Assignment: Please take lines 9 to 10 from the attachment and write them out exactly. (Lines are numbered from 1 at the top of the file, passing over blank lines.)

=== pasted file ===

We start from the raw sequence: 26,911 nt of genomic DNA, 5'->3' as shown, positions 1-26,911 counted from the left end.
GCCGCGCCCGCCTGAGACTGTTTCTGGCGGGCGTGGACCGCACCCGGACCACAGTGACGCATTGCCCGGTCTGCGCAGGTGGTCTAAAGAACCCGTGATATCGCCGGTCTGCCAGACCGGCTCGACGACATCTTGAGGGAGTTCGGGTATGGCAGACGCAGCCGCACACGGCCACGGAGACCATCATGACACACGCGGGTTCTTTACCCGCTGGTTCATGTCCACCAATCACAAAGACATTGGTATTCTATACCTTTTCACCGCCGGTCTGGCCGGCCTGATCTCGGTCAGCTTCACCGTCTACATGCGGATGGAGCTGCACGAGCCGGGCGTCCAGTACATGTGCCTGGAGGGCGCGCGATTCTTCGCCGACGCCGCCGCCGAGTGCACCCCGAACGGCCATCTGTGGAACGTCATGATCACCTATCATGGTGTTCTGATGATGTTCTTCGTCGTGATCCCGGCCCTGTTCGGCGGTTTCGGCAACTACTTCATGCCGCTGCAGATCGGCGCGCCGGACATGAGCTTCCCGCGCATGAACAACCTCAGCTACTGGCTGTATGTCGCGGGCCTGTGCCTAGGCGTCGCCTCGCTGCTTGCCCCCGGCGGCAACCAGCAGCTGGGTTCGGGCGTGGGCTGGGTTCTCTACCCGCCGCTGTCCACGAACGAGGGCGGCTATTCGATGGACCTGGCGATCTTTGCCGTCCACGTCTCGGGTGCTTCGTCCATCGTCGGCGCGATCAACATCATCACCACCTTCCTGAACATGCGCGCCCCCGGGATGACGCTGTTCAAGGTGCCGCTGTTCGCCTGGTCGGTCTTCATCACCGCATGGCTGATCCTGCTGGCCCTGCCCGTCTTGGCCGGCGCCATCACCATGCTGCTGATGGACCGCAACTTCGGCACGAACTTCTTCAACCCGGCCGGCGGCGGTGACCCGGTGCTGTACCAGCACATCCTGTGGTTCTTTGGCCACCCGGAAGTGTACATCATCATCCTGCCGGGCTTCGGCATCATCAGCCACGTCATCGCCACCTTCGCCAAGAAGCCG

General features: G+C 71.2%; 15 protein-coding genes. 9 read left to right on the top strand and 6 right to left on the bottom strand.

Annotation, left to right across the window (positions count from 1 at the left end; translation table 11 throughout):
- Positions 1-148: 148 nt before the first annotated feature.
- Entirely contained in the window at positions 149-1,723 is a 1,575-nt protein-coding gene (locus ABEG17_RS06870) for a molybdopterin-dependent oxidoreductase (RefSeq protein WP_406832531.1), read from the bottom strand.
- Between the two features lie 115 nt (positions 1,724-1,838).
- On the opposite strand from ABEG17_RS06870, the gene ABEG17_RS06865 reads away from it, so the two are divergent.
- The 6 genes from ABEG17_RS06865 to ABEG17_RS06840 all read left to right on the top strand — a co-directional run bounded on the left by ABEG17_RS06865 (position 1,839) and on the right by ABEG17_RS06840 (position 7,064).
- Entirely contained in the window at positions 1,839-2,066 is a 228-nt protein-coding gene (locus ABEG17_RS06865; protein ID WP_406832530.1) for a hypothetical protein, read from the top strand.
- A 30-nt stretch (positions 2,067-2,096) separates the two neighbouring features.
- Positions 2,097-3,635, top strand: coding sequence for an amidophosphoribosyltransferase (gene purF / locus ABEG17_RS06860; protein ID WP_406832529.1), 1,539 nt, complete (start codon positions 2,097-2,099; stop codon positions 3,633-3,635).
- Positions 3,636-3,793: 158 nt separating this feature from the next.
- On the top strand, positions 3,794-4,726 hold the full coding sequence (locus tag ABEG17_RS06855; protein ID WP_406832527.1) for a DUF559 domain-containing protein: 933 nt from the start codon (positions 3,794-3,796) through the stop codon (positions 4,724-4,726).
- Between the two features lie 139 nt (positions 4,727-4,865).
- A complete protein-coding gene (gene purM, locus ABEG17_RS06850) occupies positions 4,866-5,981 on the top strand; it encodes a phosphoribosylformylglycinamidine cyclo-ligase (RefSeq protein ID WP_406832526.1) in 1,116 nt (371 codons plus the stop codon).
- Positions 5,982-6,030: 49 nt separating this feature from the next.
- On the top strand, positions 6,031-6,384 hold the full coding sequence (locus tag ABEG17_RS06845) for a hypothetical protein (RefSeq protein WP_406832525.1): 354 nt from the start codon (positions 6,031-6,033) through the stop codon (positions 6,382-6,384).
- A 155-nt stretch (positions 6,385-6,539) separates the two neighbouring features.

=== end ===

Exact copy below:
- The 6 genes from ABEG17_RS06865 to ABEG17_RS06840 all read left to right on the top strand — a co-directional run bounded on the left by ABEG17_RS06865 (position 1,839) and on the right by ABEG17_RS06840 (position 7,064).
- Entirely contained in the window at positions 1,839-2,066 is a 228-nt protein-coding gene (locus ABEG17_RS06865; protein ID WP_406832530.1) for a hypothetical protein, read from the top strand.